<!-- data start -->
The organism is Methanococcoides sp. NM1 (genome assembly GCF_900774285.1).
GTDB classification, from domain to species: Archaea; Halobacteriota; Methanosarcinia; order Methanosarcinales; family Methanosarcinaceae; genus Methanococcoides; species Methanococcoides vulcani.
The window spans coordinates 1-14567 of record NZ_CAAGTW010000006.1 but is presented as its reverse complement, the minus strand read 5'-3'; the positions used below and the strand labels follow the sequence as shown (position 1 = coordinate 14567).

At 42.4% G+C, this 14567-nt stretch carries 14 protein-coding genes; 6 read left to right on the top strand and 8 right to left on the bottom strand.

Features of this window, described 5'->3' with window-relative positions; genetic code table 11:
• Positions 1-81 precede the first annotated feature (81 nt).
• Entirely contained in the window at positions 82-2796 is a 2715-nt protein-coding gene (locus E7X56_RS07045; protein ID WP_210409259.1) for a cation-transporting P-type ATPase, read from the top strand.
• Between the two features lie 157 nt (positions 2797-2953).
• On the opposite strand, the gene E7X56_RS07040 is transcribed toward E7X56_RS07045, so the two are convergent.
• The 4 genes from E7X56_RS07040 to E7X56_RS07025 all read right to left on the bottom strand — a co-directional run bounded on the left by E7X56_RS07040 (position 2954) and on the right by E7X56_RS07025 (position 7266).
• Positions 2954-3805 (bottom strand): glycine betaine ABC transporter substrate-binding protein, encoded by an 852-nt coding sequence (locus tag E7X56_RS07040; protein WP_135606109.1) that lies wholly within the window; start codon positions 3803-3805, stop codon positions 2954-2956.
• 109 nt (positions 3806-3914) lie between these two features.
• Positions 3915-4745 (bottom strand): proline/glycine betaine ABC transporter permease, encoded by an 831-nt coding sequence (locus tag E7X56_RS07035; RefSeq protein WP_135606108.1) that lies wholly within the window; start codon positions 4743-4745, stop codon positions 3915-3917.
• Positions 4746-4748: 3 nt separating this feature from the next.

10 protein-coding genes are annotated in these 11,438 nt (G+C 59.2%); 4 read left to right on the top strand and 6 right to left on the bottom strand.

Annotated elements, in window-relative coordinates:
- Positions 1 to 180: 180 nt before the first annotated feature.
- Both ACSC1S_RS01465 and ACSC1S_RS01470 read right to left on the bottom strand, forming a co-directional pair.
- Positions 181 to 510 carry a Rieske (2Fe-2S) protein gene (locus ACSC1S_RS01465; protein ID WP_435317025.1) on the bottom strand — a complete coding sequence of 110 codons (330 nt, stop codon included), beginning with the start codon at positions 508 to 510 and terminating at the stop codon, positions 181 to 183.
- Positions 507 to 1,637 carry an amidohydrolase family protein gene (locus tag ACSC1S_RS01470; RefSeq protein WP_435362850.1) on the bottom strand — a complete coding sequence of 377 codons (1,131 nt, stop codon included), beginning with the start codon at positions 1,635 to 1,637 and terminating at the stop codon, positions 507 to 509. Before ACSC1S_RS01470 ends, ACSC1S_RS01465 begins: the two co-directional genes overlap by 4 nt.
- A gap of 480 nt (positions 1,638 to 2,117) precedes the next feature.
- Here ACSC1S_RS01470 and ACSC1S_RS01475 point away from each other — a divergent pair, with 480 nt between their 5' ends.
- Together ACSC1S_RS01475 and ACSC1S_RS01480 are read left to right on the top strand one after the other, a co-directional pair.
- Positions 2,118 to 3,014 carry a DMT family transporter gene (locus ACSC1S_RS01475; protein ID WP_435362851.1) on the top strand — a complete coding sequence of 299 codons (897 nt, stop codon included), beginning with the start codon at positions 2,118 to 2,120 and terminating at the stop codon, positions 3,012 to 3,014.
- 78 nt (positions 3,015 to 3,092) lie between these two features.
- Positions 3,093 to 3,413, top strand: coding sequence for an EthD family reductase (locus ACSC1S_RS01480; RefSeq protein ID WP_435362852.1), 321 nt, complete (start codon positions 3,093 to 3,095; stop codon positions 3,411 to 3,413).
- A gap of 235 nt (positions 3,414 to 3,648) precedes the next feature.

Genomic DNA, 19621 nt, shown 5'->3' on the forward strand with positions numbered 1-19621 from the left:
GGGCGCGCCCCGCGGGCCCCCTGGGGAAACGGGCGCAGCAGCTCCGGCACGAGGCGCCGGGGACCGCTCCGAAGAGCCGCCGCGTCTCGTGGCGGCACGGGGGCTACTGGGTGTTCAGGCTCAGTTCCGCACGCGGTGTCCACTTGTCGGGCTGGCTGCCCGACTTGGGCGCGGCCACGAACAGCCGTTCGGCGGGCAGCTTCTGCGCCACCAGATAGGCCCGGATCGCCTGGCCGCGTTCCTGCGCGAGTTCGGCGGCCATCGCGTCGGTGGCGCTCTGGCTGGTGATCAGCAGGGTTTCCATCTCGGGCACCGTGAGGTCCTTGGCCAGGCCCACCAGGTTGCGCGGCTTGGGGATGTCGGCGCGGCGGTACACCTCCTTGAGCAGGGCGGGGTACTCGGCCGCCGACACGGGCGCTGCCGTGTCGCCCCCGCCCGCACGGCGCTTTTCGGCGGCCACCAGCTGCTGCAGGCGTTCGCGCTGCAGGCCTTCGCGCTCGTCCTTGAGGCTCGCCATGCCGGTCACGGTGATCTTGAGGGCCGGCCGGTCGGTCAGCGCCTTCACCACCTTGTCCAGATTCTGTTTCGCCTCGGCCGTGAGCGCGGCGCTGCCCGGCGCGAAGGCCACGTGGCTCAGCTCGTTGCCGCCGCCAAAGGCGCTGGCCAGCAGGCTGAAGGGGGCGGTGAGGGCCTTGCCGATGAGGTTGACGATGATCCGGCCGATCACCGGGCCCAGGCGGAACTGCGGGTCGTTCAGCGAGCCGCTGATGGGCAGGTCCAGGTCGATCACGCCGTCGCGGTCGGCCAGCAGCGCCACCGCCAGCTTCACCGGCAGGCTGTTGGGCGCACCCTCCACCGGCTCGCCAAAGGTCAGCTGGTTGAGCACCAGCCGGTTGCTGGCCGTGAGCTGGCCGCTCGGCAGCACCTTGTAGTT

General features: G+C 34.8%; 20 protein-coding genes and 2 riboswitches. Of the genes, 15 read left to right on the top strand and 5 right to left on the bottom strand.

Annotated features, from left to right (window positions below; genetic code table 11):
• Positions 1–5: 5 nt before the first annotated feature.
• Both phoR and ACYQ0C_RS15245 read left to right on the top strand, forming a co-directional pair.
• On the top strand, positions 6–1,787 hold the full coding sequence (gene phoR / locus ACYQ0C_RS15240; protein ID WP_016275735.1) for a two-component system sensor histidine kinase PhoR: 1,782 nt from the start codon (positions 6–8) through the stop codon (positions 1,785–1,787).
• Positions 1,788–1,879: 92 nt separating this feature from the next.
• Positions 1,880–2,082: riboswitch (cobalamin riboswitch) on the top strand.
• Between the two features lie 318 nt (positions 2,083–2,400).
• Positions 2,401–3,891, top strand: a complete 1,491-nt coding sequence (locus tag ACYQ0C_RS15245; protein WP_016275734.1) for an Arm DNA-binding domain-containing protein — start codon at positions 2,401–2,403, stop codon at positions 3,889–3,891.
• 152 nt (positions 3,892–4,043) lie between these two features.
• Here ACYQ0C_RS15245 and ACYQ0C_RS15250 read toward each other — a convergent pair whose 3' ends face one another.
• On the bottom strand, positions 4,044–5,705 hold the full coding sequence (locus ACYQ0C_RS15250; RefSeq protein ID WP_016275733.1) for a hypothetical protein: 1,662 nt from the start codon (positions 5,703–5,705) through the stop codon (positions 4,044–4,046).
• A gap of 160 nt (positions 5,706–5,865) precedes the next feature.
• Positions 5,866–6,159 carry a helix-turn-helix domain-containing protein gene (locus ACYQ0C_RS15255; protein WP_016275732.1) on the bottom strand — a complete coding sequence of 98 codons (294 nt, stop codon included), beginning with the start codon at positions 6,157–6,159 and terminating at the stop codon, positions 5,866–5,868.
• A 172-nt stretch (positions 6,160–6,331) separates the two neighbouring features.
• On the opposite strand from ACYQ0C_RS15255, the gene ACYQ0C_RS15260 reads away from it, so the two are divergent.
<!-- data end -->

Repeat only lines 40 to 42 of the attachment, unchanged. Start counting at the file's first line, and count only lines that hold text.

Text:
• Here ACYQ0C_RS15245 and ACYQ0C_RS15250 read toward each other — a convergent pair whose 3' ends face one another.
• On the bottom strand, positions 4,044–5,705 hold the full coding sequence (locus ACYQ0C_RS15250; RefSeq protein ID WP_016275733.1) for a hypothetical protein: 1,662 nt from the start codon (positions 5,703–5,705) through the stop codon (positions 4,044–4,046).
• A gap of 160 nt (positions 5,706–5,865) precedes the next feature.